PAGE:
The flesh of the book comprises a detailed street listing, with all names accompanied by descriptions of what or whom they are named after as well as the dates at which they supposedly changed. Here, the reader comes across many instances of ‘perhaps’, ‘probably’ or ‘unidentified’, testament to the inevitable speculation involved in this book project – basically the impossibility of always being able to provide definite and fixed information about the streets’ histories. The authors are clearly aware of these challenges and limitations, as they reveal in the introduction, humbly pointing out that ‘given the ambiguities and gaps referred to above, this book must be seen as a work in progress.’
The countless street names need of course to ultimately be examined by curious readers themselves. While many of the figures inscribed in Cairo’s street names are famous and known to the average Egyptian, other readers are likely to be fascinated by the sheer amount of history evoked by an individual name.
Certain streets witnessed and now commemorate Egypt’s most significant historical events and its successive rulers, while many others contain landmark buildings that are mentioned in the book. Downtown’s Share’ Adli, for instance, is notably the home of Cairo’s central synagogue, Sha’ar Ha-Shamim synagogue, which was built in 1902. Besides, as the guide details, ‘from 1934, the street was home to the Turf Club, symbol of British domination, burned by a mob on 26 January 1952.’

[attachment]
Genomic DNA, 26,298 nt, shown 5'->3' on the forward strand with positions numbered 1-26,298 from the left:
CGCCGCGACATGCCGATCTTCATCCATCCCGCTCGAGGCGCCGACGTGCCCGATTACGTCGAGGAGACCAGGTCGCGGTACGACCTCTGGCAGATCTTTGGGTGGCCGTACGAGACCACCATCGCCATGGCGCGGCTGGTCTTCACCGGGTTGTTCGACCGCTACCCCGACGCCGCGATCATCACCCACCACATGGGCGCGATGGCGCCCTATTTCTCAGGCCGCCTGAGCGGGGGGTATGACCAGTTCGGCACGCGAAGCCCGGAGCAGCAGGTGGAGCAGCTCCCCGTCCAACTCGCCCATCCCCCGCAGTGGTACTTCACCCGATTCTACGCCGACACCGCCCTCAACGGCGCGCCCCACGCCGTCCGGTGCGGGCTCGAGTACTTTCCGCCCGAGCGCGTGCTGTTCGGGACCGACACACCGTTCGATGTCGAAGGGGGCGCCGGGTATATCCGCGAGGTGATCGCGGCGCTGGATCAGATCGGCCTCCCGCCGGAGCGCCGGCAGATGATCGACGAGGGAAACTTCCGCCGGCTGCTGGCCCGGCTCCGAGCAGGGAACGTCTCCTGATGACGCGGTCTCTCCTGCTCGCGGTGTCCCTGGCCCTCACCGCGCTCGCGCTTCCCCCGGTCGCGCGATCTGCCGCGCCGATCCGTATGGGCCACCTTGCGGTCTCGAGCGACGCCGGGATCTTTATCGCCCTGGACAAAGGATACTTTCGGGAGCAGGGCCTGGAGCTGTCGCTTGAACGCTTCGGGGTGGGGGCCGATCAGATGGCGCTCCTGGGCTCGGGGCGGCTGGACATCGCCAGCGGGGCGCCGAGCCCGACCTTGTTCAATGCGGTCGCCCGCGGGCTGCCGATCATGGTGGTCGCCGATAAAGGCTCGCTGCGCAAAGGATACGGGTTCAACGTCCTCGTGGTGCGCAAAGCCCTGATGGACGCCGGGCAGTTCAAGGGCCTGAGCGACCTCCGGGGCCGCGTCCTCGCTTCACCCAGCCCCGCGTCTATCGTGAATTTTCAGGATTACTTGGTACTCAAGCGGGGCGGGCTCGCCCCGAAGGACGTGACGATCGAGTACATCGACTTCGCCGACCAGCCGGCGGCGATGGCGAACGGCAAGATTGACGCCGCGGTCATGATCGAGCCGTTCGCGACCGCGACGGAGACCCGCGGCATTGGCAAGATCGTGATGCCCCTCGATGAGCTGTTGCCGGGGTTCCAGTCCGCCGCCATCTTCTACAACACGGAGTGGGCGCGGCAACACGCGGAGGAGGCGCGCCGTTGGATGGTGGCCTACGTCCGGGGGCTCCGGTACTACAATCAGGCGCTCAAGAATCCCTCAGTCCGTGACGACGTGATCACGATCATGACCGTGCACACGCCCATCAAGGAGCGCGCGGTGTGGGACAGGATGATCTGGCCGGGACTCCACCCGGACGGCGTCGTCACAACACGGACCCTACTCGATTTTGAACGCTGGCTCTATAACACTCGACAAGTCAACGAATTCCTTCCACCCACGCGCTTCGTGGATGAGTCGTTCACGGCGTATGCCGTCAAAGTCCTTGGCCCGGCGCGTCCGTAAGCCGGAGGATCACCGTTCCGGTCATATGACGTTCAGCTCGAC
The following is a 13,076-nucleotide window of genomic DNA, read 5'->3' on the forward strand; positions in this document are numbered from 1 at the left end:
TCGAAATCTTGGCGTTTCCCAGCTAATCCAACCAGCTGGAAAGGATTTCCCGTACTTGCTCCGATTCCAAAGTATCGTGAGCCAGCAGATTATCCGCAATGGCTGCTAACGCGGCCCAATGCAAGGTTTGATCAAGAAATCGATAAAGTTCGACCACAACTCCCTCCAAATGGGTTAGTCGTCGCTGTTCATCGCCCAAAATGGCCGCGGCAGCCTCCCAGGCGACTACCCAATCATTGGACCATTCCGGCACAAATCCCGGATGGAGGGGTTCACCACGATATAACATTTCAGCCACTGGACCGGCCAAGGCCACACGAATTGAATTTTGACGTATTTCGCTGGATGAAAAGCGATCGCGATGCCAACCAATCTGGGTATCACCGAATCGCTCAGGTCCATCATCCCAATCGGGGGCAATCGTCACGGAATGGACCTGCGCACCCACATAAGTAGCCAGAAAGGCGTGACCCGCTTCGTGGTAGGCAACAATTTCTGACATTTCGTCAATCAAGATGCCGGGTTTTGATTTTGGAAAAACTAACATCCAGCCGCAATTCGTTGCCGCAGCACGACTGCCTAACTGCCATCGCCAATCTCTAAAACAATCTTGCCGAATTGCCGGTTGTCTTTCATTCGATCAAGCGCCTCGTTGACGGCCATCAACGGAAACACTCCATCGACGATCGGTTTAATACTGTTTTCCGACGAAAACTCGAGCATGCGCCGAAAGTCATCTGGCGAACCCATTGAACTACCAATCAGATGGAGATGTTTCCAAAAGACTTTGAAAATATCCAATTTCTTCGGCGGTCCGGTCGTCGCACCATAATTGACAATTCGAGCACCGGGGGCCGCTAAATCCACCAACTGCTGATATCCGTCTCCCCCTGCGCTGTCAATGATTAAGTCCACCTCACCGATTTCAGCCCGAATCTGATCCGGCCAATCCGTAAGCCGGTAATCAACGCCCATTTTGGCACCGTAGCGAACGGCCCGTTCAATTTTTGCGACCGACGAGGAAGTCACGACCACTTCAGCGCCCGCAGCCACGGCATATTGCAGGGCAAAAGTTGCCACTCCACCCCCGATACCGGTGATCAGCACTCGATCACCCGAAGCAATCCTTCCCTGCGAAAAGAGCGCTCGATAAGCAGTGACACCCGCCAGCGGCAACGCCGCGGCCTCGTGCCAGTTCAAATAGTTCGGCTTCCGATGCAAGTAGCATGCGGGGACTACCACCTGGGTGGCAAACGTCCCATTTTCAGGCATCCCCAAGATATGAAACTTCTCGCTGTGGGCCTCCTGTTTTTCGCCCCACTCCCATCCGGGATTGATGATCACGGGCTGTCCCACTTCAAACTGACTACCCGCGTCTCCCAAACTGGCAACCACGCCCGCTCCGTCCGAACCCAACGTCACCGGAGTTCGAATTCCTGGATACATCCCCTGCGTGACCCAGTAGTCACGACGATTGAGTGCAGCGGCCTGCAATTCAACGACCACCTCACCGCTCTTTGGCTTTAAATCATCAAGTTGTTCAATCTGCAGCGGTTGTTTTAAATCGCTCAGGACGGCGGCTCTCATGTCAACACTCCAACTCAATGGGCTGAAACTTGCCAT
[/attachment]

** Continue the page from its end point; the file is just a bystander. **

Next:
Other times, we go as far back as the Ayyubid dynasty, with Zamalek’s Shagaret el-Durr, named this way since 1913, commemorating Egypt’s only female Muslim ruler: ‘Shagaret el-Durr was the wife of el-Salih Ayyub, last Ayyubid ruler of Egypt.’
With a flair for mundane details, who would have thought that bustling El-Sherifein Street Downtown was named ‘after two unrelated men each of whom bore the name Sherif and each of whom had a mansion on this street’
Professions and commerce appear to be a further common source of inspiration for street names, with El-Falaki street named after Mahmud Ahmad Hamdi (1815-85), ‘the Astronomer,’ who lived on the street, or the Kudak Mamarr, (‘Kodak Passage’) owing its name to Egypt’s headquarters of the Kodak Company established there in 1940.
Multiple pages are dedicated to street names after figures with important titles: dukturs, shahids, sheikhs. And foreign presence has also made its mark on the maps of Cairo, ‘El-Khawaga’ street (‘Foreigner’s Side Street’) being a prime example. As the book explains, Khawaga means ‘(non-Muslim)’ foreigner’ and was also formerly a title of respect used of Coptic merchants.
This book will undoubtedly continue to be topical for many years to come, being at once a valuable guide and historical document. It makes the reader not only want to re-investigate Cairo with these newly acquired facts in mind, but want to pay attention to the same in other cities. Finally, the book conveniently closes by leaving hungry readers with a comprehensive bibliography of printed and online sources.
The American University in Cairo Press has published both this book as well as many others by the same authors. It is the leading English-language publisher in the Middle East and largest translator of Arabic literature in the world.